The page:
Simple yet sophisticated The journey is designed to be an accessible and straightforward experience, with processes that feel comparable to booking and flying with a commercial airliner. Though it’s easy to capitalize on the novelty of space travel (at least for now), the focus here is to create a high quality standard for everyone, and avoid elements that privilege some consumers over others or makes the experience feel luxurious or out of reach.

Empowering astronauts With only six astronauts on board and no flight crew, New Shepard is a highly intimate and empowering experience. It may be helpful to consider how to leverage onboarding and training as opportunities to build trust among astronauts in preparation for the flight. Creating a clear visual language, communications and procedures will also be critical to ensuring astronaut success.

Service ecosystem The Blue Origin Concierge manages logistics and activities on behalf of the astronaut, coordinating across various services (Lodge, Astronaut Centre, Media Services) to ensure a seamless user experience from booking to post-flight. As the central hub of the service system, the concierge is the astronaut’s host throughout their journey with Blue Origin.

Media management Throughout the journey, Blue Origin manages media capture and distribution before, during and after the flight. This enables astronauts to be present in the moment and focused on the experience of being in outer space. It also minimizes distraction and the safety risks associated with having astronauts manage their own multimedia. As a once-in-a-lifetime experience, it is important to develop a strategy to ensure high quality media is captured.

Health and wellness Astronaut health is assessed/monitored throughout the journey (booking, onboarding, in-flight, post-flight) to ensure their wellness and safety. A smart wristband is proposed as a form of security/ID and health monitoring for this purpose. Pre-flight, there may also be an opportunity to engage astronauts in wellness programming that prepares them for the flight, and helps them reach/maintain optimal health.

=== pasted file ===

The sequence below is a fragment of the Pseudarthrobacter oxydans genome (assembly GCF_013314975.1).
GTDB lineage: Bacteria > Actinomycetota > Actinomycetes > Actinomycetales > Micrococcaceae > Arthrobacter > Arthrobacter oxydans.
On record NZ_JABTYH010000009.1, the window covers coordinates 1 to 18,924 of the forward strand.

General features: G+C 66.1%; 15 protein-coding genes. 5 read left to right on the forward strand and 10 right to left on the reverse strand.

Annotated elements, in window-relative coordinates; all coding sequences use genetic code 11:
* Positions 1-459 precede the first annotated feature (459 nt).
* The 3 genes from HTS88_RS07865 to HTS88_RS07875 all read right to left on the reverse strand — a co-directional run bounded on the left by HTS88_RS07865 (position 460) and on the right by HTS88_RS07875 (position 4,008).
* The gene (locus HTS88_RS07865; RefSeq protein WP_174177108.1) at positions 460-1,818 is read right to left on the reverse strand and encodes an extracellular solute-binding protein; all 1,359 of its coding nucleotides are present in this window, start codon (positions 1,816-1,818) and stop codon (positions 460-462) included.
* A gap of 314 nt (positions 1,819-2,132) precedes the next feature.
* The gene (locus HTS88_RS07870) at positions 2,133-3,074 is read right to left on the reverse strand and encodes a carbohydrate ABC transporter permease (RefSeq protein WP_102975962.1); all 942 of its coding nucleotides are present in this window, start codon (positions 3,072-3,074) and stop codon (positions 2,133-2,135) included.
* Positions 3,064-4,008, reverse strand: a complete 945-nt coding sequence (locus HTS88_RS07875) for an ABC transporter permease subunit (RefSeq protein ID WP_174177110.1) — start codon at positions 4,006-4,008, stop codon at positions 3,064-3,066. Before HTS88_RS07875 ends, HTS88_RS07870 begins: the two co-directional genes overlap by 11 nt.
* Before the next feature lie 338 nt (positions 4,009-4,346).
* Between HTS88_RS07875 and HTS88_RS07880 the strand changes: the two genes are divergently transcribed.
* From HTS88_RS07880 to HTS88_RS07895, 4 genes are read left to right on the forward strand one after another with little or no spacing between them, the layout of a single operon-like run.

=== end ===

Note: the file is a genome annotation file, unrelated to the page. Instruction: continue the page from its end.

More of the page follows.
NEXT STEPS

Conducting research with prospective and actual astronauts will generate data and insights that can shape a robust astronaut strategy, and enable the creation of additional tools that will help enhance the customer experience (customer profiles, service blueprints, etc.). This will bring this work to the next level. For now, I welcome your thoughts and feedback!

7 thoughts on “Mapping the New Shepard Astronaut Experience

  1. Thoughtful approach!

    I haven’t seen something like this before. Is this is common way to approach “experience design?”

    1. This is one of many ways to make an experience map. Doing a quick google search can show you how this can be built out in different ways.

      A great resource I always like to recommend is http://www.designresearchtechniques.com — it offers techniques that help generate insights and data that inform the way we design a user experience.

    1. Thanks for your comment.

      I see “space for all” as the ambition for companies like Blue Origin, Virgin Galactic, SpaceX, etc. Though it may be costly or less accessible today, we’re still at the early stages of spaceflight. It’s similar to the commercial airline industry: with time the prices dropped, the tech became more advanced, and the industry became mainstream and integral to our everyday lives. I anticipate the same will happen for space travel.

  2. Looks great Andrea! I wonder what info is being collected now about paople what want to become astronauts. Ive heard it’s mostly wealthy men from more industrialized countries that are buying tickets for flights, so a great use case could focus on women.